Two local body politicians are walking the streets for some old-fashioned door-knocking to promote the range of the new bus services, which are due to commence on 1 February.
Environment Waikato's passenger transport spokesperson, Paula Southgate, and Hamilton City Council's transport committee chairman, Dave Macpherson, spent this morning in the Sherwood Park area, talking to locals about passenger transport issues, and distributing timetables for the new Ruakura bus service.
"Our aim is to get more people on buses – and to do this we need to ensure that the bus routes are serving of the major new growth areas of the city," says Cr Macpherson.
"This is why the launch of a new route like the Number 15 Ruakura service is so important, because it will serve the Sherwood Park subdivision, which up till now has been without a bus service.”
The new Ruakura route will travel from the city through Claudelands, down Ruakura Road, loop around Sherwood Park, before stopping at the university – and completing its circuit at Crosher Place off Silverdale Road.
The new Ruakura service is just one of a number of enhancements to the city's bus services commencing from 1 February. Among the other changes are:
The launch of the Chartwell Direct service – which will provide a rapid link for commuters travelling into and out of the city centre from the north-eastern suburbs.
The new Chartwell Direct service will operate at peak times from 6.45am-8.45am and 3.30pm-6.30pm, with a bus departing every 15 minutes. The Direct bus will only stop four times on its route after leaving Thomas Road – namely at Westfield Chartwell, Bankwood Road, Heaphy Terrace and Victoria Street North – prior to arriving at the transport centre in Bryce Street.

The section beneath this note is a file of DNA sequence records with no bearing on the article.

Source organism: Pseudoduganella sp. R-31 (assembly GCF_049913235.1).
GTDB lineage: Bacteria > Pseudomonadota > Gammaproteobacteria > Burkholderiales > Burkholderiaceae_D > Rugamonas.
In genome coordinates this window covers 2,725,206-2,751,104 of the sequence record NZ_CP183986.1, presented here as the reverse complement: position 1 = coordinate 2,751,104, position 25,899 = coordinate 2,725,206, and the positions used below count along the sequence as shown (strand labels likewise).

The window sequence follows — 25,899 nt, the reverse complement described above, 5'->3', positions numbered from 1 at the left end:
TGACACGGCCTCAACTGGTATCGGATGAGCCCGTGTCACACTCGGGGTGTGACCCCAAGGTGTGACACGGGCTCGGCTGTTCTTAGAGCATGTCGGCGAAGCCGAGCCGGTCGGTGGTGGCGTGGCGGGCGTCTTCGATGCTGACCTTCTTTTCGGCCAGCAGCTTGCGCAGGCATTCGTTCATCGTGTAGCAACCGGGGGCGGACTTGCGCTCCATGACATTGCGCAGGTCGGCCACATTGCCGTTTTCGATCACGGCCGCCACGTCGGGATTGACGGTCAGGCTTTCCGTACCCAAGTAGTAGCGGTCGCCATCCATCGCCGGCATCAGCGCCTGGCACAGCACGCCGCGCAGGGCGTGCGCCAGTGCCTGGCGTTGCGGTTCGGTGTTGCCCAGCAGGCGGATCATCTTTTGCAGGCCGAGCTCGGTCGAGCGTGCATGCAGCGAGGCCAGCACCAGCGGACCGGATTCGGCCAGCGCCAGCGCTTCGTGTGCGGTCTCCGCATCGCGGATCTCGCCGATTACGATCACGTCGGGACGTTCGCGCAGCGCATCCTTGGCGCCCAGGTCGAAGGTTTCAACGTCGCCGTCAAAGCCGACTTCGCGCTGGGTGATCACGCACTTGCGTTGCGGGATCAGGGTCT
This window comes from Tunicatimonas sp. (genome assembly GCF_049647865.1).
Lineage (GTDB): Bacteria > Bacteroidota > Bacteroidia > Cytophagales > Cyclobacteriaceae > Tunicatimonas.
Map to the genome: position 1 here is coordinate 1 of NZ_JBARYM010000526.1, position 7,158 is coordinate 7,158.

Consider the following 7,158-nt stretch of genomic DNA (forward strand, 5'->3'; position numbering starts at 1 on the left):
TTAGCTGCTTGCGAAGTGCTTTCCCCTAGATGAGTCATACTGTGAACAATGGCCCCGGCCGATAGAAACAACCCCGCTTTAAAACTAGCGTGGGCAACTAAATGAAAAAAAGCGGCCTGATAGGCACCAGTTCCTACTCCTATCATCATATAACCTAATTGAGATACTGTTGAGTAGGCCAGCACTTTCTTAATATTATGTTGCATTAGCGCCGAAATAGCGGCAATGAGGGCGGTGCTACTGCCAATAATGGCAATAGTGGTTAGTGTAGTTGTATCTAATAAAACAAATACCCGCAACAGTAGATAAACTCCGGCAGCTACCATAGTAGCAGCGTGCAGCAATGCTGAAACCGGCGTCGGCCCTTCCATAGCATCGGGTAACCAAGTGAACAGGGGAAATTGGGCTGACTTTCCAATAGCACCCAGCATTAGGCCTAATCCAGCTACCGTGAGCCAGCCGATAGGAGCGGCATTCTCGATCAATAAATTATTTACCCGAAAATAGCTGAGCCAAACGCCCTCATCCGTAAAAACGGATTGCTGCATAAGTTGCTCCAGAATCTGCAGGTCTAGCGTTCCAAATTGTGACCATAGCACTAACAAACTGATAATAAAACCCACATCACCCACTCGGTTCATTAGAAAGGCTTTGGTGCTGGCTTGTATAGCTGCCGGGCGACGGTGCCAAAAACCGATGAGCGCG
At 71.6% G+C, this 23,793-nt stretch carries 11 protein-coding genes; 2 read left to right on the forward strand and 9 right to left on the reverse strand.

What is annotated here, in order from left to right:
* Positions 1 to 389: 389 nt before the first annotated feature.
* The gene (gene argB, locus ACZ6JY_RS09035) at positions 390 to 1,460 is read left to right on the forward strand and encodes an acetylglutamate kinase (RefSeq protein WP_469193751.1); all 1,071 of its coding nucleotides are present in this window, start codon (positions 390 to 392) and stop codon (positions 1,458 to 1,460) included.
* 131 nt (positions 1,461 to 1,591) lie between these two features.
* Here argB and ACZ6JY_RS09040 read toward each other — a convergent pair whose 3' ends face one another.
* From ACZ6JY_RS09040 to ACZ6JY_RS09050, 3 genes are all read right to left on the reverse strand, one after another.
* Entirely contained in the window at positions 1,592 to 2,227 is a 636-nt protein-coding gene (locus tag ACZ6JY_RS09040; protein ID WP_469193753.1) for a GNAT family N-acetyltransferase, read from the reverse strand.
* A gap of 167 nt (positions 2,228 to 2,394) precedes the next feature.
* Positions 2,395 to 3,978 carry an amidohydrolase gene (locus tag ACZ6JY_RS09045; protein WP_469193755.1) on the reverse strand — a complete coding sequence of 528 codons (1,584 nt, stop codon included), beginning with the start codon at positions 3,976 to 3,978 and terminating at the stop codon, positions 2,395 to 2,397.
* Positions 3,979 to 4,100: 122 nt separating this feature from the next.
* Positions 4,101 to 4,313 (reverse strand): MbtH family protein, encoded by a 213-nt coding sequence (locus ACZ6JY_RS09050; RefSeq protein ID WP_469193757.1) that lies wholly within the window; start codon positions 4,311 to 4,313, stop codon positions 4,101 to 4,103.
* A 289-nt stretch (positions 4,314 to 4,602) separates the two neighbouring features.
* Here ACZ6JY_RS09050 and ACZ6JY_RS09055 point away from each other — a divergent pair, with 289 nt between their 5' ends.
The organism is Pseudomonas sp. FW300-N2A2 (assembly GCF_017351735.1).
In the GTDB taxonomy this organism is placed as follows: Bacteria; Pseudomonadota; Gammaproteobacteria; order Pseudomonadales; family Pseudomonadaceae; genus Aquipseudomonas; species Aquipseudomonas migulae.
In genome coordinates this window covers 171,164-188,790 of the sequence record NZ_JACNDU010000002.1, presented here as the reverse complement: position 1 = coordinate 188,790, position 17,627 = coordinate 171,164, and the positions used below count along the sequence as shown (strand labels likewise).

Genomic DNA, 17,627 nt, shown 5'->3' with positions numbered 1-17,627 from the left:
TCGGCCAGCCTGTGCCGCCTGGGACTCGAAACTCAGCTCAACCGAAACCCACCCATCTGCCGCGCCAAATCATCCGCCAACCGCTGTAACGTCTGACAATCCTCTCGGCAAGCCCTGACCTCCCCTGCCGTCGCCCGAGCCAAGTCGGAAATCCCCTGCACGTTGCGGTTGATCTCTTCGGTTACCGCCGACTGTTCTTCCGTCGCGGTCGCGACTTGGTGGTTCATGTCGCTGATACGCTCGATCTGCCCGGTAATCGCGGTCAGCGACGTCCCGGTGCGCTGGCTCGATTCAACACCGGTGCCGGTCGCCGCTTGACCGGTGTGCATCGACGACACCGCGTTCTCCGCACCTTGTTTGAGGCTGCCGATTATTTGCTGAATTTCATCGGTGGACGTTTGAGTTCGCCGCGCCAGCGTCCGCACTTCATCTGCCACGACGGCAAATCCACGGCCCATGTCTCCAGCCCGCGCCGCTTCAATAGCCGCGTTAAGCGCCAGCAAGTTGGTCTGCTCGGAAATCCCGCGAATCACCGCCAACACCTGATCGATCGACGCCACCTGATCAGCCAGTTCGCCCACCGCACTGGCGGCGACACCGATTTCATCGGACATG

The Chartwell Direct is a two-year trial service, which is jointly funded by Land Transport New Zealand, Environment Waikato and the Hamilton City Council.
Northerner extended: The extension of services provided by the Northerner, which acts as a feeder route from the expanding north-eastern suburbs into the Chartwell destination. This loop service will now be expanded to access a range of new subdivisions that have previously been without bus services, including Huntington, St James Park, and Somerton Drive.
Hillcrest expansion: The Hillcrest bus will be extending its route to take in a number of areas that are currently without bus services – namely the Morris Street, Hudson Street, and Riverlea Road areas.
Two hours extra: In addition, a significant number of routes will extend their weekday service by up to two hours – so that instead of buses stopping at 5.45pm, they will now continue until 7.45pm from Monday to Thursday. On Fridays, these services will continue to run till 10.45pm as usual.
"As fuel costs rise, these additional routes will be important for commuters – both in terms of saving on fuel costs, reducing central city congestion, and helping the environment," says Environment Waikato's passenger transport spokesperson, Paula Southgate.
"When combined with the new RealTime system (which tells people exactly when their bus will arrive, thanks to GPS satellite tracking), these new services signal that Hamilton is coming of age in terms of passenger transport."
These new services represent the first stage of a significant improvement to the city's bus services. The next stage will be the launch of the Inner City Shuttle, which is due to commence in the coming months. This shuttle service, which will commence at the new Knox Street car park, is designed to enable shoppers to park their cars at the edge of the CBD, and yet have easy access to the retail heart of the city – without any parking hassles.
The third stage of the planned roll-out will be the launch of the Orbiter service, which is due to start near the middle of the year. This bus, which will circle around the city rather than travelling in and out to the transport centre, will be a major step forward for Hamilton residents who want to travel around the city – without having to change buses.